Family Foundations

The Council on Foundations defines a family foundation as one whose funds are derived from members of a single family, though this is not a legal term and has no precise definition. The Council on Foundations suggests that family foundations have at least one family member serving as an officer or board member of the foundation and, as the donor, that individual (or a relative) must play a significant role in governing and/or managing the foundation. Most family foundations are run by family members who serve as trustees or directors on a voluntary basis. In many cases, second- and third-generation descendants of the original donors manage the foundation.

Family foundations make up over half of all private (family, corporate, independent, and operating) foundations, or 40,456 out of approximately 73,764 foundations (Foundation Center, 2011). Family foundations make up approximately one-third of the Council’s membership.

Family foundations range in asset size from a few hundred thousand dollars to more than $1 billion. The holdings of family foundations total approximately $294 billion, or about 44 percent of all foundation holdings of $662 billion. Despite this, three out of five family foundations hold assets of less than $1 million. Family foundations gave away approximately $21.3 billion in grants in 2011 (The Foundation Center, 2011).

Below is everything on our site for family foundations. You can use the filtering options on the right to narrow these results.

Violence affects all aspects of life and results in considerable physical, emotional, social, and economic consequences. The statistics are hard to ignore:

The Council on Foundations’ Foundation Management Series provides foundation boards and staff with the tools needed to benchmark their practices and operations against peers in the field. Containing data from the Council’s 2009 Foundation Management survey, the series consists of three reports: Board Composition and Compensation, Administrative and Investment Expenses, and Fiscal Oversight.

Board Composition and Compensation

Board Composition and Compensation offers findings on foundation policies regarding board compensation and diversity.

Toward Creating a More Informed Public

What is nonprofit media?

Nonprofit media groups are organizations that seek 501(c)(3) tax-exempt status as public charities. These diverse organizations serve a valuable role in educating citizens through in-depth public interest reporting, including investigative journalism, news reports, explanatory journalism, solutions journalism, and specialty journalism, in order to elevate important social topics, particularly at the local level.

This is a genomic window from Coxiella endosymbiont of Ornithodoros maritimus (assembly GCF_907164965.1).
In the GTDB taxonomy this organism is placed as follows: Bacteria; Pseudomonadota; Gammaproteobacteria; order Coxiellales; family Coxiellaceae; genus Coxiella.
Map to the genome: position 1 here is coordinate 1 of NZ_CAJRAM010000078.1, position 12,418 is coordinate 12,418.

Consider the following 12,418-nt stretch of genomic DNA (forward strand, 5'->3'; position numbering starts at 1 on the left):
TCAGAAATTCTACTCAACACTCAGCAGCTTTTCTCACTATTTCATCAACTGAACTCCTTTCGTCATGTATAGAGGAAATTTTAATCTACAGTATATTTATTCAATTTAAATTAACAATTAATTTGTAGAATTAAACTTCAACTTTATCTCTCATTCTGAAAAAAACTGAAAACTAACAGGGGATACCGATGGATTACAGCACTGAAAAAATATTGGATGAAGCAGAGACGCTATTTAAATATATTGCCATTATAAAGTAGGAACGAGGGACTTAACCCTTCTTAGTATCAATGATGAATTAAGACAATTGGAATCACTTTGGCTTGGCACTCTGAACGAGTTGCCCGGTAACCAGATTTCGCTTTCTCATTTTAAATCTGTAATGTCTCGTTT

How is the Council involved?

Foundations often play an essential role in disaster relief and recovery. Not only do foundations provide grants and help raise money, they also use their experience and expertise to help civic leaders and responders distribute aid and rebuild communities.

Our disaster grantmaking resource page provides a primer on disaster philanthropy and access to an array of resources from Council members and peer organizations to assist in the three phases of disaster response and recovery:

With the Obama Administration's promise to end the wars in the Middle East by 2014, close to 1.5 million veterans are returning in a compressed timeframe and are likely to overwhelm the government's ability to serve them adequately. We have consistently heard concerns from federal officials about the service provision capacity needed in communities as young veterans increasingly seek services from community providers and not from the federal government.

U.S. private foundations are increasingly involved in international grantmaking. One way for a private foundation to give overseas is to make grants directly to foreign charities. Many U.S. private foundations, however, may want to consider giving overseas indirectly through a "Friends of" organization.

The Council on Foundations defines “international grantmaking” to include grants made by U.S. foundations and corporations to overseas recipients as well as grants made to U.S.-based organizations operating international programs. This includes grants made toward activities wholly within the Unites States that have significant international purpose and impact.

U.S. foundations and corporations interested in international grantmaking have several options:

The Pension Protection Act of 2006 (PPA) has introduced filing requirements for split-interest trusts such as charitable remainder trusts and pooled income funds.

Which returns are affected?

These requirements apply to returns for taxable years beginning after December 31, 2006.

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